We have pointed out that, if Japan decided on such a course, she would have to act quickly in the face of United Nations' increasing strength and the object would probably be to deprive the United Nations of main facilities for mounting a counter offensive from the South and South-West Pacific Areas.

We have also stressed that, on the basis of broad United Nations strategy, it is essential that Japan should be prevented from driving us further back in the Pacific. This could only be done by engaging in limited offensives for which necessary forces, particularly air, must be available and that only by such forces being available can the Japanese be kept sufficiently engaged to cause a constant drainage on their resources.

The above are only samples of the arguments we are using but in addition we have dug out everything we could from speeches, cables, etc., and in particular I have used strongly your point about 'too little and too late'.

With regard to (b), I am pressing for the latest figures in connection with the estimate of total United Nations production of aircraft during 1943 and the order of battle for all theatres during the same period. So far, the information I have obtained is not very satisfactory.

With regard to production, there is great difficulty in getting figures out of the Americans and past experience has shown that even when obtained they are seldom lived up to (Note-my own impression is that now America is getting into her stride her estimates will be progressively realised).

With regard to the order of battle-difficulty has been experienced in getting information from the Americans but it is hoped that figures will be available in the next two or three weeks.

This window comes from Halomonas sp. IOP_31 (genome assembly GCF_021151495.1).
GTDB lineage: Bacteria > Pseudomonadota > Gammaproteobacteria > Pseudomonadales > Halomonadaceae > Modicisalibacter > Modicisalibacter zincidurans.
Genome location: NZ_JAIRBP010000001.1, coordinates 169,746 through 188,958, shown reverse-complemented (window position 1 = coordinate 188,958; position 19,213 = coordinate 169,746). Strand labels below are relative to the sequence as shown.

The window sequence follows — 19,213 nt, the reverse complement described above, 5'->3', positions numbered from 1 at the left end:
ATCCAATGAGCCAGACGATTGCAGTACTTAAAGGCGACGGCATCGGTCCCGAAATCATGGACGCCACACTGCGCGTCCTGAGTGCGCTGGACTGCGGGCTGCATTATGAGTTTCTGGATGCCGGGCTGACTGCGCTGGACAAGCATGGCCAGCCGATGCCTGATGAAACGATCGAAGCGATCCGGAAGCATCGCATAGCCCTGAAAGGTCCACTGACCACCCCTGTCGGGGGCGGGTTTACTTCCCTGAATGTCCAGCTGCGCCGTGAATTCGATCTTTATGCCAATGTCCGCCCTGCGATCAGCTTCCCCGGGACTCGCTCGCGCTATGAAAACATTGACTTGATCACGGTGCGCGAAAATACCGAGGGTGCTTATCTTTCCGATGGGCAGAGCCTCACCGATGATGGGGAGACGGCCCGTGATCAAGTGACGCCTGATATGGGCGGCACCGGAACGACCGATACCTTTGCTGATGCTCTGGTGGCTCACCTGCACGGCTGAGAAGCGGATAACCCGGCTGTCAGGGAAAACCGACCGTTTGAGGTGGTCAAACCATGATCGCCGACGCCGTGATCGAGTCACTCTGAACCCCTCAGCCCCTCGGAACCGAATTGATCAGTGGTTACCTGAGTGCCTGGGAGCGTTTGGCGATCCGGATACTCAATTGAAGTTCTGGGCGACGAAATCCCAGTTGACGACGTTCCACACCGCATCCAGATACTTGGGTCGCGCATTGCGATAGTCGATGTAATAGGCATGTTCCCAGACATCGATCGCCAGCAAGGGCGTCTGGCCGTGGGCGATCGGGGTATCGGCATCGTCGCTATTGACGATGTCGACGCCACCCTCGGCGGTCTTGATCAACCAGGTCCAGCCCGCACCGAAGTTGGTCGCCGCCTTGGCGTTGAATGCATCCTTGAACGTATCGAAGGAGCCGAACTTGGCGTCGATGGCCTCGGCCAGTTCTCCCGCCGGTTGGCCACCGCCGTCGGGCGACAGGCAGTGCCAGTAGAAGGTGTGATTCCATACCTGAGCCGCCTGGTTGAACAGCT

In view of this lack of definite information, it is difficult to assess the position. The sort of argument that one is met with is that for 1943 the total allocation of transport planes to the United Kingdom for all theatres is 600 and that the allocation of an additional 500 to the South-West Pacific would mean a diminution of this figure to an extent that could not be contemplated in view of the United Kingdom's commitments.

With regard to (c), we have met this argument by pointing out that Australian plans have all been laid on the basis both for air and ground personnel of seventy-three squadrons whereas aircraft for only thirty squadrons are to be provided after [sic] April, 1943.

In reply to the argument that even if this is so, and the greater part of the aircraft can be flown, the provision of petrol, bombs, spares and other equipment would involve a heavy drain on shipping, we have contended that the shipping involved would not be great and the object to be attained is so important as to warrant its employment.

As to (d), on this point it is argued that the total first-line strength that Japan will be in a position to maintain is 1,800 aircraft, of which 850 would have to be retained in Japan and the northern area and some 500 to cover Malaya, Burma, Siam and Indo- China.